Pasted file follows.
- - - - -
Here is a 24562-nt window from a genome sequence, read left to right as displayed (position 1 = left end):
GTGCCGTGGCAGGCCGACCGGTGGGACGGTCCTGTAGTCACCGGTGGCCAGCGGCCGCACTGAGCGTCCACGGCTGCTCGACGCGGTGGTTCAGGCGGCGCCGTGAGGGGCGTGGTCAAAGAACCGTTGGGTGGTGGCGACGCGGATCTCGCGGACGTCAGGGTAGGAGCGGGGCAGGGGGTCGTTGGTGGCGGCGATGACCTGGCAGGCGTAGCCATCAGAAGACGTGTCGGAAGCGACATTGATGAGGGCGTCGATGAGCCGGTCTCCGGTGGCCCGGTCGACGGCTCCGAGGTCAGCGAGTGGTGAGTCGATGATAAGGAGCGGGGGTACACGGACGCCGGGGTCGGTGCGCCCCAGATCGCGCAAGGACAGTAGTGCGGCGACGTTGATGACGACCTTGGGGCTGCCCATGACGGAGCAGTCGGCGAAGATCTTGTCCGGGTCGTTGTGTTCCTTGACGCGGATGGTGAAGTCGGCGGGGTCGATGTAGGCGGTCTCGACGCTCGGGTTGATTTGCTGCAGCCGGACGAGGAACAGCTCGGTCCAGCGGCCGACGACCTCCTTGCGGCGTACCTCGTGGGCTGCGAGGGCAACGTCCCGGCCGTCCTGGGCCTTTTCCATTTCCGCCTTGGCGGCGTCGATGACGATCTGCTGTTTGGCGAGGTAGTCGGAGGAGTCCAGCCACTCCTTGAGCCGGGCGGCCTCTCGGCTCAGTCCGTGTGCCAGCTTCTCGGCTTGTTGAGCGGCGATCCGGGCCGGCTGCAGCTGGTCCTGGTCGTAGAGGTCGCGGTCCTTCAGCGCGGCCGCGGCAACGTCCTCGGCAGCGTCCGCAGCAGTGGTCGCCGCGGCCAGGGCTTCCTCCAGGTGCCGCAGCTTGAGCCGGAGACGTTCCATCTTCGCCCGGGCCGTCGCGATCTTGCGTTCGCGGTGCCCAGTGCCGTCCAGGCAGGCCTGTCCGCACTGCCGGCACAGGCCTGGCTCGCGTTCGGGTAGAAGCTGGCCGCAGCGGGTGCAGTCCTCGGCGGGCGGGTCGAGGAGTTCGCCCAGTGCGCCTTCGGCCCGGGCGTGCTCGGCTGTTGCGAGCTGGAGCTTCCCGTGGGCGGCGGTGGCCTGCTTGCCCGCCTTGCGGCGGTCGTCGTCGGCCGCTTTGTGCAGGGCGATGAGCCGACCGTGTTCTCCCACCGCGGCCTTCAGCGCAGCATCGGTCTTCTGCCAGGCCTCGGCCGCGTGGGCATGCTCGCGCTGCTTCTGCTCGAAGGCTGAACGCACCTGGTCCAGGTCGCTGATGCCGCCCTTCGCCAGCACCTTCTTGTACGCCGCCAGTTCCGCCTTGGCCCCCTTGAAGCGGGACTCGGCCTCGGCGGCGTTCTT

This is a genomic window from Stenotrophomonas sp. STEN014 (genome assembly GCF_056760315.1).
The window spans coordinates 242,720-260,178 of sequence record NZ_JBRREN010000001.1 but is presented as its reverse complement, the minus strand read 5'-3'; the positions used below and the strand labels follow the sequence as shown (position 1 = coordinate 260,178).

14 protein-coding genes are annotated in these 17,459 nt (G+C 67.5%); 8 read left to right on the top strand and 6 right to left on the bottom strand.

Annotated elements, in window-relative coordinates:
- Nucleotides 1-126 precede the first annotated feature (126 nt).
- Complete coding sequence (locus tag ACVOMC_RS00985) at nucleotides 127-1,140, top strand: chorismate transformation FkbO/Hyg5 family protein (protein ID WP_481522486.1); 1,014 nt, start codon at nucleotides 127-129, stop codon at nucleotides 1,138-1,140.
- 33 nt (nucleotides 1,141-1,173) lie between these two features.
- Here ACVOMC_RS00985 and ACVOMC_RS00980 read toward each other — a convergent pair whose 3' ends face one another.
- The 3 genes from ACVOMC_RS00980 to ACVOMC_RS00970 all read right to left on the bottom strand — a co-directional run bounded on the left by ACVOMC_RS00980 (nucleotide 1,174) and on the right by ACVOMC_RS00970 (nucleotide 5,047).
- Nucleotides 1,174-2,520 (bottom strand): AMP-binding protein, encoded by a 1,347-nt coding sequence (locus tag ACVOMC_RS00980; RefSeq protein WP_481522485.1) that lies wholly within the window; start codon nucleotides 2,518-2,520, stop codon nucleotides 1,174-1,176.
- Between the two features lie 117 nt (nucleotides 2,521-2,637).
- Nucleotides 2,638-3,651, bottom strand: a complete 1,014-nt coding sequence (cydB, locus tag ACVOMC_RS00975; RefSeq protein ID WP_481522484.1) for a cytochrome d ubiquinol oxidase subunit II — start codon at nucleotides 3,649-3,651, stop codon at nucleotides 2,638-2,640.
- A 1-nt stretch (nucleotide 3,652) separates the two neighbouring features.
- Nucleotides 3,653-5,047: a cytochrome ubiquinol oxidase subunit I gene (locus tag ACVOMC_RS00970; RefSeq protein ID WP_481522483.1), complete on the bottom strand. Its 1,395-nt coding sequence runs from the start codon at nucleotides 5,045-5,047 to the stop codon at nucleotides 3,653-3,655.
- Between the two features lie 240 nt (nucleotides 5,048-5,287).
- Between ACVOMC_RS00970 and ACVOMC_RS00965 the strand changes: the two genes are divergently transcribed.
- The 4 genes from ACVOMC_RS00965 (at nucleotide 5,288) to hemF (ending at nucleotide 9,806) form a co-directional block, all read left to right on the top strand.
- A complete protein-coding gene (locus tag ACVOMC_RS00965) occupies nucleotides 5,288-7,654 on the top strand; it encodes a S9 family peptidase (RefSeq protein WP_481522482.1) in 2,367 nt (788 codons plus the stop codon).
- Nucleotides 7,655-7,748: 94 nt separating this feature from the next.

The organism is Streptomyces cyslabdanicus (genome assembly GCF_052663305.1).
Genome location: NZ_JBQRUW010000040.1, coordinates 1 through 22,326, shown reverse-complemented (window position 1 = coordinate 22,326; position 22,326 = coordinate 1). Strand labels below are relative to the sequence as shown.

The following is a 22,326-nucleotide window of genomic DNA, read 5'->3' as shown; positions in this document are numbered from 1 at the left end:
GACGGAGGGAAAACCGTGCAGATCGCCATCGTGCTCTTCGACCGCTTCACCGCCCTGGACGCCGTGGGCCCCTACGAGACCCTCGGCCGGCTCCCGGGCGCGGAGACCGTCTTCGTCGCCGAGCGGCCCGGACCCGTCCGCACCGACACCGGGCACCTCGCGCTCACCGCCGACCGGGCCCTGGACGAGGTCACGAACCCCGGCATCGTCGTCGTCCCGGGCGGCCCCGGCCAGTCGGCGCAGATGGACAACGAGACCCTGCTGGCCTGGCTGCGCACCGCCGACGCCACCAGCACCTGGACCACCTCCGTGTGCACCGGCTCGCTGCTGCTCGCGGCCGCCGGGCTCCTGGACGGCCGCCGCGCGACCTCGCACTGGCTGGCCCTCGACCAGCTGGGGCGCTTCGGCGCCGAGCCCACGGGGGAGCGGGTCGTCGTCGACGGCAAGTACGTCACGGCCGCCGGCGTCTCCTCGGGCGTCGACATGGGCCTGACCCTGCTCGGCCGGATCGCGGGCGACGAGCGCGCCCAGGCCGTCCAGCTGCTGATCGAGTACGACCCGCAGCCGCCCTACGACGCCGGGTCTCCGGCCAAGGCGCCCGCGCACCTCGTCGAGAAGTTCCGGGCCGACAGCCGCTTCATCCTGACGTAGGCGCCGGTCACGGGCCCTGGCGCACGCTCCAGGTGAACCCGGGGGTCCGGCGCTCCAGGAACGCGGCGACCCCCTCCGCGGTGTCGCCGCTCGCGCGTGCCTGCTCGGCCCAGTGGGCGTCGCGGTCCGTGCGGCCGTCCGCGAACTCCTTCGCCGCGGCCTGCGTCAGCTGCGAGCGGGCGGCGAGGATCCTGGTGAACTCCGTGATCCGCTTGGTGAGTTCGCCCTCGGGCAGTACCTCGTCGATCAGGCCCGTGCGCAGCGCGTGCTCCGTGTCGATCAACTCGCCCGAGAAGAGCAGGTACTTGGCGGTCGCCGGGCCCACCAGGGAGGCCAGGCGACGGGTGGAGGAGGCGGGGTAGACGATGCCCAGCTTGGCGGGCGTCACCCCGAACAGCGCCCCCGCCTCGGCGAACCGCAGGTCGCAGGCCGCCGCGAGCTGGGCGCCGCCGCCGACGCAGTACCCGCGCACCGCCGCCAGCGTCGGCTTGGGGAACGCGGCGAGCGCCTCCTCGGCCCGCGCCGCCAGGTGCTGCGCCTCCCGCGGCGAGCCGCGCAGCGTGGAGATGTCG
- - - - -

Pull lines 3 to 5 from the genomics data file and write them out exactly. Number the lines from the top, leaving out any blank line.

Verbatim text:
This is a genomic window from Stenotrophomonas sp. STEN014 (genome assembly GCF_056760315.1).
The window spans coordinates 242,720-260,178 of sequence record NZ_JBRREN010000001.1 but is presented as its reverse complement, the minus strand read 5'-3'; the positions used below and the strand labels follow the sequence as shown (position 1 = coordinate 260,178).

14 protein-coding genes are annotated in these 17,459 nt (G+C 67.5%); 8 read left to right on the top strand and 6 right to left on the bottom strand.